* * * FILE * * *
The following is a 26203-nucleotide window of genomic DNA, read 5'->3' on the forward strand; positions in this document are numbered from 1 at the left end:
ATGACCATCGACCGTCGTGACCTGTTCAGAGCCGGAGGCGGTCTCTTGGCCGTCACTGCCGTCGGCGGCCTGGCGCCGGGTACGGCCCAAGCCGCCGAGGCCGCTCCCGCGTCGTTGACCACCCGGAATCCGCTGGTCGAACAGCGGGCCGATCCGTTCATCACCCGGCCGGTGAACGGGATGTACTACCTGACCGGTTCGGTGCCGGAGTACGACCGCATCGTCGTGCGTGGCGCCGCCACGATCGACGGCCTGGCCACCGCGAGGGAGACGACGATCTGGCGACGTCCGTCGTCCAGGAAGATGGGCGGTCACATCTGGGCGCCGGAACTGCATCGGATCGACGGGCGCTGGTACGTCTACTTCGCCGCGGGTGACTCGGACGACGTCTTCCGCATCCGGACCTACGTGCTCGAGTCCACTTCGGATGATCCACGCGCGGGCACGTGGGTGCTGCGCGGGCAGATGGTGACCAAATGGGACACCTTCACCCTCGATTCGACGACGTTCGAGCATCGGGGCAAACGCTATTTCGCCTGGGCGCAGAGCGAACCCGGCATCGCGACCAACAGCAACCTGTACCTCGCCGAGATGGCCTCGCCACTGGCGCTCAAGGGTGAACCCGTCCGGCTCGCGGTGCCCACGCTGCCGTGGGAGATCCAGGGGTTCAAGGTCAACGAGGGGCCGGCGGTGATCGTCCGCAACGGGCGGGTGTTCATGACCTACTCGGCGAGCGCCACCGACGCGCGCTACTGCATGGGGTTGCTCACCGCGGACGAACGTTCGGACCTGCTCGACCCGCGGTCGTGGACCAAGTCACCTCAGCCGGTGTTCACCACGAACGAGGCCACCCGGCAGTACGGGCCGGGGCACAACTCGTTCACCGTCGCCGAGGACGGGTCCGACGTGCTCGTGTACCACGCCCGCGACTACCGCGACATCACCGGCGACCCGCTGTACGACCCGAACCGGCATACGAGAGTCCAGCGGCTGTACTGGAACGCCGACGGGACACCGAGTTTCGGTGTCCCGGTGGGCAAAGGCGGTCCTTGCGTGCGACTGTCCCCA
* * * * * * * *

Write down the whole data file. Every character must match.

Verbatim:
The following is a 26203-nucleotide window of genomic DNA, read 5'->3' on the forward strand; positions in this document are numbered from 1 at the left end:
ATGACCATCGACCGTCGTGACCTGTTCAGAGCCGGAGGCGGTCTCTTGGCCGTCACTGCCGTCGGCGGCCTGGCGCCGGGTACGGCCCAAGCCGCCGAGGCCGCTCCCGCGTCGTTGACCACCCGGAATCCGCTGGTCGAACAGCGGGCCGATCCGTTCATCACCCGGCCGGTGAACGGGATGTACTACCTGACCGGTTCGGTGCCGGAGTACGACCGCATCGTCGTGCGTGGCGCCGCCACGATCGACGGCCTGGCCACCGCGAGGGAGACGACGATCTGGCGACGTCCGTCGTCCAGGAAGATGGGCGGTCACATCTGGGCGCCGGAACTGCATCGGATCGACGGGCGCTGGTACGTCTACTTCGCCGCGGGTGACTCGGACGACGTCTTCCGCATCCGGACCTACGTGCTCGAGTCCACTTCGGATGATCCACGCGCGGGCACGTGGGTGCTGCGCGGGCAGATGGTGACCAAATGGGACACCTTCACCCTCGATTCGACGACGTTCGAGCATCGGGGCAAACGCTATTTCGCCTGGGCGCAGAGCGAACCCGGCATCGCGACCAACAGCAACCTGTACCTCGCCGAGATGGCCTCGCCACTGGCGCTCAAGGGTGAACCCGTCCGGCTCGCGGTGCCCACGCTGCCGTGGGAGATCCAGGGGTTCAAGGTCAACGAGGGGCCGGCGGTGATCGTCCGCAACGGGCGGGTGTTCATGACCTACTCGGCGAGCGCCACCGACGCGCGCTACTGCATGGGGTTGCTCACCGCGGACGAACGTTCGGACCTGCTCGACCCGCGGTCGTGGACCAAGTCACCTCAGCCGGTGTTCACCACGAACGAGGCCACCCGGCAGTACGGGCCGGGGCACAACTCGTTCACCGTCGCCGAGGACGGGTCCGACGTGCTCGTGTACCACGCCCGCGACTACCGCGACATCACCGGCGACCCGCTGTACGACCCGAACCGGCATACGAGAGTCCAGCGGCTGTACTGGAACGCCGACGGGACACCGAGTTTCGGTGTCCCGGTGGGCAAAGGCGGTCCTTGCGTGCGACTGTCCCCA